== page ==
From Publishers Weekly
Though it may in part revere the tall, essayist Cohen proclaims, clearly "society is not built for us." Six-foot-three Cohen (Confessions of a High School Word Nerd) covers many taken-for-granted challenges facing "talls," including public toilets, exercise bikes, doorways, couches and airplanes. Especially complicated is dating; some tall women would never "date down"-that is, a man shorter than they are-while other talls (i.e. men) refuse to date anyone but the short. Being tall costs more, due to expenses like "double-price clothes," "high ceilinged homes," and "the food," but it also pays better: tall people earn approximately 2.5% more per inch. Height also helps get presidents elected; 26 out of the last 30 presidential contests went to the taller candidate. Cohen has been frustrated, ever since she was a 5'3" eight-year-old that no one has written a book about tall people ("The Dewey Decimal index didn't even assign a classification number to tall people. Surely the world kidded"). She fixes that problem handily with a guide both practical and proud, and with enough self-deprecating humor to charm readers of any height; an ideal gift for talls, their loved ones, and (perhaps) their jealous detractors.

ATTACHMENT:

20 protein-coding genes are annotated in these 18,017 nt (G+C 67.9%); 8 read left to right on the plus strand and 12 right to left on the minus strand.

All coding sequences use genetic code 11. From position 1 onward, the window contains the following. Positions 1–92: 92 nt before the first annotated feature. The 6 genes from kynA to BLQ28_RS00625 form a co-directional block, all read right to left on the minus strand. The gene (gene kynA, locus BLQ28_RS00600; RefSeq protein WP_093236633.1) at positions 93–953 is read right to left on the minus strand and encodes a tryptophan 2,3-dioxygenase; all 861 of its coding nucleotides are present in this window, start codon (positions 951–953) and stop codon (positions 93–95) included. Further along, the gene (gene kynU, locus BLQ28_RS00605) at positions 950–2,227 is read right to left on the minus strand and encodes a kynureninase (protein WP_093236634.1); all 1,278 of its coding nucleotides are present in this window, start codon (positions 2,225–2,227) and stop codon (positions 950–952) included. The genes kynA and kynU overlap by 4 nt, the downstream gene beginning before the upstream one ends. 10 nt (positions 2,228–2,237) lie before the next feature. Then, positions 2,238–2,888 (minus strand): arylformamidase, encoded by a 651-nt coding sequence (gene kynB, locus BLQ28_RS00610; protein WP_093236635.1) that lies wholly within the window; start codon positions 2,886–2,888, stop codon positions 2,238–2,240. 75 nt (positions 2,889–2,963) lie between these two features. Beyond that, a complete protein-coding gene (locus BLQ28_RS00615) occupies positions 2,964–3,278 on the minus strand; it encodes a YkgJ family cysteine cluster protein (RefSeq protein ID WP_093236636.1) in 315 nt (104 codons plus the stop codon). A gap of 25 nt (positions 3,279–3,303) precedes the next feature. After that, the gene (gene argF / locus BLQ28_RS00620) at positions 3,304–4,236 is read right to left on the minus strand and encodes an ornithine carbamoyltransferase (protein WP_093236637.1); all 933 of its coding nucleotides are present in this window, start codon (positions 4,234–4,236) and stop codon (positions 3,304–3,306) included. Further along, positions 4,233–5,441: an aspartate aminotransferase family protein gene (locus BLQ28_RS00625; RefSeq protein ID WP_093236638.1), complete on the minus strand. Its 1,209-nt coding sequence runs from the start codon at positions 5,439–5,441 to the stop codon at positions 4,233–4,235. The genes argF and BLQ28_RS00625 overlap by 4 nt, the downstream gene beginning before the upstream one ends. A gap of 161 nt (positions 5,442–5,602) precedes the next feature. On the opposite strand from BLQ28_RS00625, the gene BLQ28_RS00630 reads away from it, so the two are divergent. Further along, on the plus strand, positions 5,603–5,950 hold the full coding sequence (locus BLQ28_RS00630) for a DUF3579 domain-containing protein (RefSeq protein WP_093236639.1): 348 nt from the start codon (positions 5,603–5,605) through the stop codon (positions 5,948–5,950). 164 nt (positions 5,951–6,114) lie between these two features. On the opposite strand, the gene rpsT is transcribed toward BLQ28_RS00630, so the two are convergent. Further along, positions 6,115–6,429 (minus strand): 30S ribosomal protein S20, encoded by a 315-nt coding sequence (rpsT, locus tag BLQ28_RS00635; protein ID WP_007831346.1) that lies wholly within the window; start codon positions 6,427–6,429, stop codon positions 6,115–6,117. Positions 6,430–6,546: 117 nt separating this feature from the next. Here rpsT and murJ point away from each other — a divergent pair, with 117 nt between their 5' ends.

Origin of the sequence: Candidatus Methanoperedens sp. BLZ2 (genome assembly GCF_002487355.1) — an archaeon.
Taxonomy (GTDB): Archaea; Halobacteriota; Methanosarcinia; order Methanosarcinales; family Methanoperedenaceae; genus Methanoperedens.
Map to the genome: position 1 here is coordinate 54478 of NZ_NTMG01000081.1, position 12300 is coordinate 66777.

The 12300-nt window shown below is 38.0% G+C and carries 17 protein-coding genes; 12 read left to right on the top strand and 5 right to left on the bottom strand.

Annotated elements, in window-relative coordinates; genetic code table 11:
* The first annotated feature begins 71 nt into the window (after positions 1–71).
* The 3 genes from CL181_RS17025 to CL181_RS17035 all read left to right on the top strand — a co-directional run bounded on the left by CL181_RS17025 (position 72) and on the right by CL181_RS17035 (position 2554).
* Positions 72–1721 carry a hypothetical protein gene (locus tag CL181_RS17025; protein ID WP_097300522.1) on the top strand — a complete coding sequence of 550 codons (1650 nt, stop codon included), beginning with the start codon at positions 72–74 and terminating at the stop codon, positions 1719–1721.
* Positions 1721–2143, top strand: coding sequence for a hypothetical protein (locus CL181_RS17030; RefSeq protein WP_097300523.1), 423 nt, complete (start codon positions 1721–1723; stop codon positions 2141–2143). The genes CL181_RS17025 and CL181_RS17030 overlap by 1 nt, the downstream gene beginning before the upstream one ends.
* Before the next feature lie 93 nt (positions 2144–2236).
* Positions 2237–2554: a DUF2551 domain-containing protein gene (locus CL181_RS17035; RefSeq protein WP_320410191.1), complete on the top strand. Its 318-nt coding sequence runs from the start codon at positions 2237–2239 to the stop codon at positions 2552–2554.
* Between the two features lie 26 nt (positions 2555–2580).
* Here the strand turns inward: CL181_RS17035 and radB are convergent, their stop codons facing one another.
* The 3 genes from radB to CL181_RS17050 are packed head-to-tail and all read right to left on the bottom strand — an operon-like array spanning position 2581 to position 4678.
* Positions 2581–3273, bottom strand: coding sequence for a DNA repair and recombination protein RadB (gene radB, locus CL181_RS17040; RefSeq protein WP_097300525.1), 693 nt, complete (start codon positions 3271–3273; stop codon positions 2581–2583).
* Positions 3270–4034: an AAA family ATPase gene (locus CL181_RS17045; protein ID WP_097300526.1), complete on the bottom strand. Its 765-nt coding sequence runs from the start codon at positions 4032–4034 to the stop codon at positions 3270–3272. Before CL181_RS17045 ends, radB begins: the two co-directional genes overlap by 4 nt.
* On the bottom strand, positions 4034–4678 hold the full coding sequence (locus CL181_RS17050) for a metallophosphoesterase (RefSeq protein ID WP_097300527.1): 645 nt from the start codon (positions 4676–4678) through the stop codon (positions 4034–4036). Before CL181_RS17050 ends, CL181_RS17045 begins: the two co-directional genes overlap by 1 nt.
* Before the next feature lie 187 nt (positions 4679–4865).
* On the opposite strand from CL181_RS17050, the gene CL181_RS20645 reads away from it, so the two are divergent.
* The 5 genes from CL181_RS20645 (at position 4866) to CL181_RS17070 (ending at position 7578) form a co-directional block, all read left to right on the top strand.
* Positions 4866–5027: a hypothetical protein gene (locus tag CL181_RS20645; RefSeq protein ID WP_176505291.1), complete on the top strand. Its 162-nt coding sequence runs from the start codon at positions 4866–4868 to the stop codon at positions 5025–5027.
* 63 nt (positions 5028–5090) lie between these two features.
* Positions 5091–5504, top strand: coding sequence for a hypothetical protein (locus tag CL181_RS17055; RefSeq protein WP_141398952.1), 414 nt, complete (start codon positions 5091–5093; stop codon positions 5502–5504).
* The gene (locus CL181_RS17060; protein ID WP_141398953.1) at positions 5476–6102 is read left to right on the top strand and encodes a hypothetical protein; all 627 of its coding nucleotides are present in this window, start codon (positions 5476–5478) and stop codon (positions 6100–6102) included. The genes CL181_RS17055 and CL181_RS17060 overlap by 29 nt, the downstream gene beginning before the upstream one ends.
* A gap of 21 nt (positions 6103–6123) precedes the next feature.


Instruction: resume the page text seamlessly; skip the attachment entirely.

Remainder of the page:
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Given her smarts, inquisitiveness, and warm wit, I'd follow Ms. Cohen up any learning curve. With The Tall Book her assignment is personal, and richer for it. The result is a real resource for giants of all ages (and those who love them) so that we can fully appreciate the advantages and navigate the downfalls of our standing. Not since Randy Newman's "Short People" have those of us of a certain stature had a better rallying cry. (Brad Wieners, 6'7", Editor, Men's Journal)
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This is a funny and lively book that belongs -- quite literally -- on the top shelf of American literature. One of us 'talls' will be happy to get it down for you. (Steve Rushin, 6'5", Sports Illustrated columnist and author of Road Swing)
As a 12-year-old, told to act my age and not my shoe size, I could honestly say, 'They're the same.' Arianne Cohen has written a book for everyone, like me, who grew up (and up) to be proud of their height. (Rebecca Lobo, 6'4", Olympic gold medalist basketball player and ESPN Commentator)